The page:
How stressed are you?

Business psychologist Aidan Kearney explains why getting to grips with stress, and your own triggers, are essential to improving wellbeing and relationships at work

Today is national stress awareness day...

We’ve all felt stressed and can relate to the unpleasant feeling, but how many of us actually understand what stress represents, physically and psychologically?

Do you know where it comes from and its purpose? And most importantly of all, how many of us know how to manage stress when it presents?

Stress is a multi-faceted construct, from physiological triggers such as hunger or thirst, through to an instant stress reaction, and chronic stress. Human beings are a complex machine that functions on reading and interpreting the world around us, and understanding and responding to internal messages. Attention, arousal, drives, perception and stress are all on a continuum of how we make sense of things.

But at the core of it, stress is your body telling you to take action. Think about it from these everyday examples: as the clock approaches lunch-time, think of the physiological messages your body is sending you. The message that we understand and label as hunger is actually a physiological stress response to your body’s need for fuel and energy.

How about the loud bang of a firework? You might expect it on bonfire night, but nevertheless, the heightening of arousal and instant stress response – elevation of cortisol, noradrenaline and adrenaline levels, a rapid heart rate and accelerated breathing, might seem familiar.

What happens then if we encounter this stimulus when we’re not expecting it; when a firework ignites and explodes unexpectedly. The heightening of our responses, and the jolt that the unexpected stimulus promotes, could be labelled as nervousness or fear.

Thankfully, our sensations and responses to these immediate cues soon pass as our system calms down. But what would it feel like if this sensation and associated physical symptoms presented when you were getting ready for an interview or an exam?

What does it say about our expectations of these types of scenarios that they can promote the same response, internally, as a loud bang does? And is this response helpful? The fight, flight and freeze response is not ideal when we’re trying to recall information, construct our thoughts into cogent answers or present our experience and skill set to a prospective employer.

It’s worth looking at our expectations and beliefs because not all scenarios are as transient as a job interview, exam or even a firework show. Some triggers linger for longer. Our immediate stress responses have developed to help keep us alive. Problems can start to arise; however, if our beliefs and expectations promote this release of stress hormones where the danger is perceived rather than tangible, or where the release of these stress hormones occurs over an extended period of time.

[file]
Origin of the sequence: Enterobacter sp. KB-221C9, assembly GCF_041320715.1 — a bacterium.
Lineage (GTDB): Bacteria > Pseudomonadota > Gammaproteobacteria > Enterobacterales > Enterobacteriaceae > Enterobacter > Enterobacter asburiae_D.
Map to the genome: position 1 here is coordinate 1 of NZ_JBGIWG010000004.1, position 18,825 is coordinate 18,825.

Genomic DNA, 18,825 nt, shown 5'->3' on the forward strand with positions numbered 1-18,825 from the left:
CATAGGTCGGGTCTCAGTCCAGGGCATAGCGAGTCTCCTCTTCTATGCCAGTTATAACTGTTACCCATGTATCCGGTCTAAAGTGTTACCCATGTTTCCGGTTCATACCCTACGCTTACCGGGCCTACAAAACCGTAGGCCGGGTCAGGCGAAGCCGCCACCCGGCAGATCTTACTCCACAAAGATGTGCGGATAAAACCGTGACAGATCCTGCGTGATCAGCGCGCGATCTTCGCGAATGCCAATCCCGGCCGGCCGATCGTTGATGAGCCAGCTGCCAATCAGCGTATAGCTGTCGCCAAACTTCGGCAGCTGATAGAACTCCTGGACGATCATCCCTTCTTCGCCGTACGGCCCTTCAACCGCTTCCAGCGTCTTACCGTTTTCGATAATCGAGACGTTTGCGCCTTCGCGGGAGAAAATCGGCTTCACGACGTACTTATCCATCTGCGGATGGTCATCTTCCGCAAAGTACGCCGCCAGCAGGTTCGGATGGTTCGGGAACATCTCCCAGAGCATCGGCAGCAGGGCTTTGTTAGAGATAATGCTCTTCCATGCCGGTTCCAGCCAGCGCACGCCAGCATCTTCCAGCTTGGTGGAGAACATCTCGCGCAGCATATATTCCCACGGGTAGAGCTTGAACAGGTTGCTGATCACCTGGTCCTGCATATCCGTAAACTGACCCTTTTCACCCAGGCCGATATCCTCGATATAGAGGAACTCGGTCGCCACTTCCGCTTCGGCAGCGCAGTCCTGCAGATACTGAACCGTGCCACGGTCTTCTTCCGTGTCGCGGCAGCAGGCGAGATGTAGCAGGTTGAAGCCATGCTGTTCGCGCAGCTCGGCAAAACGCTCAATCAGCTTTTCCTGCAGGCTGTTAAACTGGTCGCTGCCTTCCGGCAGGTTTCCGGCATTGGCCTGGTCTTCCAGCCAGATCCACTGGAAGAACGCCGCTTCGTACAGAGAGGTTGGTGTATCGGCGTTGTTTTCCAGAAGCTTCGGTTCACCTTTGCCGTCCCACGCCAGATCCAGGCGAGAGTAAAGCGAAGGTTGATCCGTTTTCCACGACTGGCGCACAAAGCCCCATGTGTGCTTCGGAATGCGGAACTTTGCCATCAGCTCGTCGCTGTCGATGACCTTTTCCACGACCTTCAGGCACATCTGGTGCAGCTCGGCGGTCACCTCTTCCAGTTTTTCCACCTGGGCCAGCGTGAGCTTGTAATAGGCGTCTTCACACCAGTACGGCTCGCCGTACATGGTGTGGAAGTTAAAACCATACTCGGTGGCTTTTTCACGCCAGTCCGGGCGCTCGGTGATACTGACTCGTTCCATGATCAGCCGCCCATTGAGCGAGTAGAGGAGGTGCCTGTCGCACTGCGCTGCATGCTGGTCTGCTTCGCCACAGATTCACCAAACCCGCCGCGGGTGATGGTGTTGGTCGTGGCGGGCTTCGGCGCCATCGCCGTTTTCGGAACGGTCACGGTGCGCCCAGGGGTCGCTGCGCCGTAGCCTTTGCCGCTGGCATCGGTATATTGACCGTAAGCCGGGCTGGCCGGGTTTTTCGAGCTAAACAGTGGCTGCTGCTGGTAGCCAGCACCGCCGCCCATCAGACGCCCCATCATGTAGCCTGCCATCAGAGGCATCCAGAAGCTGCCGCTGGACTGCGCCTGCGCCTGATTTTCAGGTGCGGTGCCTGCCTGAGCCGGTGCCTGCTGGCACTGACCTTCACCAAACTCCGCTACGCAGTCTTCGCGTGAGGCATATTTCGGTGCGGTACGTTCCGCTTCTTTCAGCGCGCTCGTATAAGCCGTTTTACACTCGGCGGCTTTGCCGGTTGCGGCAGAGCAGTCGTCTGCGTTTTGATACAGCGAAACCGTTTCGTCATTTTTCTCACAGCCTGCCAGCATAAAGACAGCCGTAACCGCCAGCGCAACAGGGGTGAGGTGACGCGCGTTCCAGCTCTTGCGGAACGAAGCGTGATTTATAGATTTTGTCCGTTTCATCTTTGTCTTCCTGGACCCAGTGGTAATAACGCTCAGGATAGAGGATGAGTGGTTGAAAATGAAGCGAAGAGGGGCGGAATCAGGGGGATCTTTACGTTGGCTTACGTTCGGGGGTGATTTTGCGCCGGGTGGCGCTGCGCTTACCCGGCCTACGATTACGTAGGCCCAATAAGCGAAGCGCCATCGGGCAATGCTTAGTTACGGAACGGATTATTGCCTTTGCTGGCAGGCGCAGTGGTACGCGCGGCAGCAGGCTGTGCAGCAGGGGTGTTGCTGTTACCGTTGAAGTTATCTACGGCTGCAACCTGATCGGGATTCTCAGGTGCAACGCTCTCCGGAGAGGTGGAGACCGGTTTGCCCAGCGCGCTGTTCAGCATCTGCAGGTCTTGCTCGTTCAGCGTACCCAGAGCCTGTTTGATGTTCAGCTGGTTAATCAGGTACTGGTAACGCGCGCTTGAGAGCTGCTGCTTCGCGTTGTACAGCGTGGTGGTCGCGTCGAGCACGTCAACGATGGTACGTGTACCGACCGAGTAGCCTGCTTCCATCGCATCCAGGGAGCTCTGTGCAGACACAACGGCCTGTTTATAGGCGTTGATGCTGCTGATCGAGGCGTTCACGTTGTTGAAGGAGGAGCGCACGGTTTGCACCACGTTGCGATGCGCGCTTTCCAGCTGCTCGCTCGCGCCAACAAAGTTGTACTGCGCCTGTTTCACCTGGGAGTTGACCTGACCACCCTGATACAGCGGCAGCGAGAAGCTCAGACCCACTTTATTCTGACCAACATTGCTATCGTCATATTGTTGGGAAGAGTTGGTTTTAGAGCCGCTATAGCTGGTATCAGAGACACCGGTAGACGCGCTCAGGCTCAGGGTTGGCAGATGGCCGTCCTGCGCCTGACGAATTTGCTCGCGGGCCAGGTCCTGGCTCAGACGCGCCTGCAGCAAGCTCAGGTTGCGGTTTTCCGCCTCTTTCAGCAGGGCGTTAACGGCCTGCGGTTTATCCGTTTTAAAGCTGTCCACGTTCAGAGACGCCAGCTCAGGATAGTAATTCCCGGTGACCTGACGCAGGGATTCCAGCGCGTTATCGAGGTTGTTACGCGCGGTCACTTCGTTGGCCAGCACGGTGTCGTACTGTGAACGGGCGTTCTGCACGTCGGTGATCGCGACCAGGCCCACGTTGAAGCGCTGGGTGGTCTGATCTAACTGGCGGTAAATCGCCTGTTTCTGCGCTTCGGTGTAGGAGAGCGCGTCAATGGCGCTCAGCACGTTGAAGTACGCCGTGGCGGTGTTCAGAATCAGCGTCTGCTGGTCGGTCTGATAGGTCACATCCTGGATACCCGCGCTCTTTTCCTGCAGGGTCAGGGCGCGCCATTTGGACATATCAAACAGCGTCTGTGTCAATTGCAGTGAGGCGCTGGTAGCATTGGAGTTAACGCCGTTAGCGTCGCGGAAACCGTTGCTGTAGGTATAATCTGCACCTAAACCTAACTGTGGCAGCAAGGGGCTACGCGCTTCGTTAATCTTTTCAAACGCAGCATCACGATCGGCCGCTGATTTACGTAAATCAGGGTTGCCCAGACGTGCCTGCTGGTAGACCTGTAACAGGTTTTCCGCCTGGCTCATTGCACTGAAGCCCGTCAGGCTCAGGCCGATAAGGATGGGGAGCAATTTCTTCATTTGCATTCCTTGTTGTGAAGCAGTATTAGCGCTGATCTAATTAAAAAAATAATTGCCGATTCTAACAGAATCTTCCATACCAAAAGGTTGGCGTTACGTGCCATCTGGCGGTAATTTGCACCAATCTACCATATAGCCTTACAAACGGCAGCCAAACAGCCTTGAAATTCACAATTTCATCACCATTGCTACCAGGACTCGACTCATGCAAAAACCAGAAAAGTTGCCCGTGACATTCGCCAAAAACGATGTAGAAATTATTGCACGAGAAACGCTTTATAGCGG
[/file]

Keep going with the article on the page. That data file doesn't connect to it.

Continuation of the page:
The persistent release of cortisol and adrenaline over a lengthy time-frame is actually damaging to the body, suppressing the immune system, raising the risk of heart disease and digestive problems, not to mention elevated levels of depression and anxiety, and impaired concentration and memory. These symptoms of chronic stress are not ones we would readily choose.

And our workplaces are not immune. Numerous studies show the prevalence and impact of stress on workers and productivity. When you understand the health impacts, it’s not difficult to imagine why the evidence is mounting up.

So, what does this mean for individuals and organisations? I would say it’s not just morally the right thing for us to do to find ways to manage our stress levels, but also to promote supportive and effective workplace cultures which can help to address these issues. It’s also the right thing from a business perspective.

The ability to help people and teams develop and practice stress management techniques is a part of my job that I find really rewarding and fulfilling. Here are some tips to consider:

  1. Develop self-knowledge. Understand how your system responds; and the tell-tale signs you’re feeling stressed?
  2. Identify what sets you off – and what role your beliefs and expectations played?
  3. Behavioural techniques, such as mindfulness and cognitive re-framing can all help, as can the development of reflective practice and acceptance
  4. My top tip would be: if you’re struggling, and if stress is causing you problems, talk to someone. There are people out there with experience and they are willing and able to help
  5. Practice self-compassion – everyone makes mistakes and you can learn from them

This blog was published on 1 November 2017, National Stress Awareness Day. Get in touch with Aidan by email - akearney@cartercorson.co.uk

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